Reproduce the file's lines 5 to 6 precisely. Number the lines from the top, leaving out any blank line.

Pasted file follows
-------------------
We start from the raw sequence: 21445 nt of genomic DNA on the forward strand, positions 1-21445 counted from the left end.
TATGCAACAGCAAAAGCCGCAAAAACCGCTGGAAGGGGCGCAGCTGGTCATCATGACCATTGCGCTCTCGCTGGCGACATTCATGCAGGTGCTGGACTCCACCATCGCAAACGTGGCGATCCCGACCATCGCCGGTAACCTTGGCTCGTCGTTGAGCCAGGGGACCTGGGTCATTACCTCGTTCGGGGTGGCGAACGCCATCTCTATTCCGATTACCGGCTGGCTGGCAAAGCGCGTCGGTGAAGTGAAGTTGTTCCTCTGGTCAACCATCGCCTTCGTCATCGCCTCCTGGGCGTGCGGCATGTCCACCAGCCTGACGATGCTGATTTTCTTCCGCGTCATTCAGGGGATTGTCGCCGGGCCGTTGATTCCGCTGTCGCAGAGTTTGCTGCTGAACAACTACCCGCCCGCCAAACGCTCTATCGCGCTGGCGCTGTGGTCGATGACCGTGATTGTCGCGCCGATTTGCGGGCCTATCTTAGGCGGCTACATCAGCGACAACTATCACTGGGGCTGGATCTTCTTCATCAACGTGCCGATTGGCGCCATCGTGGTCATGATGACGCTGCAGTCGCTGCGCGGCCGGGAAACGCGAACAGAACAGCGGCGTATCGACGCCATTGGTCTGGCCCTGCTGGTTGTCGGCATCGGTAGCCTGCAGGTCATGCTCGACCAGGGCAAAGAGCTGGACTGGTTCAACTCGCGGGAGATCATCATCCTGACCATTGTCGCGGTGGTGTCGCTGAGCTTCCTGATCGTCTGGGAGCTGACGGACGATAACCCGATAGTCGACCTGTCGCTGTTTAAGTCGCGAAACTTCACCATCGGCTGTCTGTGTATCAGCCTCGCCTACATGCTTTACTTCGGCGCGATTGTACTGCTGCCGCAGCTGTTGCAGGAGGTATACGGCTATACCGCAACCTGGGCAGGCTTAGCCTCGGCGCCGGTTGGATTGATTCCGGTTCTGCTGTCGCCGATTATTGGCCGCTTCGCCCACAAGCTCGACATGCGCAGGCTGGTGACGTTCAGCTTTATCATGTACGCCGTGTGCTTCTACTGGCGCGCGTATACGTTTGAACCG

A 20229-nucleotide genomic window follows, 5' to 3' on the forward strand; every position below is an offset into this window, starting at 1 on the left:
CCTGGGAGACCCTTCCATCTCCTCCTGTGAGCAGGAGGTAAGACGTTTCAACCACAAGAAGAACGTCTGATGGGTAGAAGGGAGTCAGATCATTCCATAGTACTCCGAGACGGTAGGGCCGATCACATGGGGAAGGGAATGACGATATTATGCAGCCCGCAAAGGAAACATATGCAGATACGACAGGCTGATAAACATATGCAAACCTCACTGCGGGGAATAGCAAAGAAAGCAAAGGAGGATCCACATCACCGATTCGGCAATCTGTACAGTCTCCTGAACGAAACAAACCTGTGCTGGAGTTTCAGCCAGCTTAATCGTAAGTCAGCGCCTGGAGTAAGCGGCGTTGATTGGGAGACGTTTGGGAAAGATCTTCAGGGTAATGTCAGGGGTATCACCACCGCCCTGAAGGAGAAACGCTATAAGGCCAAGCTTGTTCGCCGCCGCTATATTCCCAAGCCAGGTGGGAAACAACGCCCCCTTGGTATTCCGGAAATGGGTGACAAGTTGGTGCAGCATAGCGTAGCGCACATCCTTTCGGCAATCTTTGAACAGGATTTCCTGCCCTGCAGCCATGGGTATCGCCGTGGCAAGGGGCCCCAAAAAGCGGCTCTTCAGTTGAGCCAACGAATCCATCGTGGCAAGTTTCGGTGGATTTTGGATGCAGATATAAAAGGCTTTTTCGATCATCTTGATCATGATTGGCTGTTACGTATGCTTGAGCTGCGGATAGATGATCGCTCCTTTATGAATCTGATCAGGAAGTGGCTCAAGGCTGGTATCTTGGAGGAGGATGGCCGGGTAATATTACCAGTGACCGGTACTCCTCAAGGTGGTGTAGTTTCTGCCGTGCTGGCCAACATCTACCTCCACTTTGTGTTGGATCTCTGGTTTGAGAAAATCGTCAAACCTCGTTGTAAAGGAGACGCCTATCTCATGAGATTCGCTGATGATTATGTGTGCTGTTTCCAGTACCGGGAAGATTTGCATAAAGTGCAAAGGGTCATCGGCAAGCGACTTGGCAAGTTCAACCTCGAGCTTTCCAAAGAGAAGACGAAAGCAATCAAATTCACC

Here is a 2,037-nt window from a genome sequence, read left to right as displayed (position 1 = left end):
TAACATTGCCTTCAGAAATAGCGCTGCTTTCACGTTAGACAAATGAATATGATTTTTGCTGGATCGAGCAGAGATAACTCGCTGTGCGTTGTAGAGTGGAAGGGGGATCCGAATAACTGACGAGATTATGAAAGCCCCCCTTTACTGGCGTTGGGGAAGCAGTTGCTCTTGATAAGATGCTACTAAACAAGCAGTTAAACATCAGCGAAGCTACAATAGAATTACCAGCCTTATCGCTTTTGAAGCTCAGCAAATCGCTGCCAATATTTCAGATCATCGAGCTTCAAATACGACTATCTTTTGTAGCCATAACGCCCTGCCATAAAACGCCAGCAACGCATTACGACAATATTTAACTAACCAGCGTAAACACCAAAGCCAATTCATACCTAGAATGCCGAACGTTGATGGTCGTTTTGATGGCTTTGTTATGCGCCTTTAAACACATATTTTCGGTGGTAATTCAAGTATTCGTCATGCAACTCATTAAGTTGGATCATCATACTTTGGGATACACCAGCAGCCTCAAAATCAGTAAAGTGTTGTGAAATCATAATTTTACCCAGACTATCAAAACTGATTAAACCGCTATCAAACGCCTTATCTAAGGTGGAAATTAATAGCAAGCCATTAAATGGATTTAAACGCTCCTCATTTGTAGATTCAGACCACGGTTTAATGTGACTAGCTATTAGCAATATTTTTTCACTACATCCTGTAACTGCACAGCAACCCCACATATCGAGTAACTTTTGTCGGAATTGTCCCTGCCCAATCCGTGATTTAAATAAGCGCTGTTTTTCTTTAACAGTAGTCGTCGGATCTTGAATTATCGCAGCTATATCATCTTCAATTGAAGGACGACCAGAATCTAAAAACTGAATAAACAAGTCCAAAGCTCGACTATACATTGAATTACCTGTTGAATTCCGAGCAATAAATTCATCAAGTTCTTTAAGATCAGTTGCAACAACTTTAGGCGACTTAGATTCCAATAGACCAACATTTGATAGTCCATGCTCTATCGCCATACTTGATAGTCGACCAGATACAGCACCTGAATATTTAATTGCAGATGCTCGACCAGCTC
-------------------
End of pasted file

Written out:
Here is a 2,037-nt window from a genome sequence, read left to right as displayed (position 1 = left end):
TAACATTGCCTTCAGAAATAGCGCTGCTTTCACGTTAGACAAATGAATATGATTTTTGCTGGATCGAGCAGAGATAACTCGCTGTGCGTTGTAGAGTGGAAGGGGGATCCGAATAACTGACGAGATTATGAAAGCCCCCCTTTACTGGCGTTGGGGAAGCAGTTGCTCTTGATAAGATGCTACTAAACAAGCAGTTAAACATCAGCGAAGCTACAATAGAATTACCAGCCTTATCGCTTTTGAAGCTCAGCAAATCGCTGCCAATATTTCAGATCATCGAGCTTCAAATACGACTATCTTTTGTAGCCATAACGCCCTGCCATAAAACGCCAGCAACGCATTACGACAATATTTAACTAACCAGCGTAAACACCAAAGCCAATTCATACCTAGAATGCCGAACGTTGATGGTCGTTTTGATGGCTTTGTTATGCGCCTTTAAACACATATTTTCGGTGGTAATTCAAGTATTCGTCATGCAACTCATTAAGTTGGATCATCATACTTTGGGATACACCAGCAGCCTCAAAATCAGTAAAGTGTTGTGAAATCATAATTTTACCCAGACTATCAAAACTGATTAAACCGCTATCAAACGCCTTATCTAAGGTGGAAATTAATAGCAAGCCATTAAATGGATTTAAACGCTCCTCATTTGTAGATTCAGACCACGGTTTAATGTGACTAGCTATTAGCAATATTTTTTCACTACATCCTGTAACTGCACAGCAACCCCACATATCGAGTAACTTTTGTCGGAATTGTCCCTGCCCAATCCGTGATTTAAATAAGCGCTGTTTTTCTTTAACAGTAGTCGTCGGATCTTGAATTATCGCAGCTATATCATCTTCAATTGAAGGACGACCAGAATCTAAAAACTGAATAAACAAGTCCAAAGCTCGACTATACATTGAATTACCTGTTGAATTCCGAGCAATAAATTCATCAAGTTCTTTAAGATCAGTTGCAACAACTTTAGGCGACTTAGATTCCAATAGACCAACATTTGATAGTCCATGCTCTATCGCCATACTTGATAGTCGACCAGATACAGCACCTGAATATTTAATTGCAGATGCTCGACCAGCTC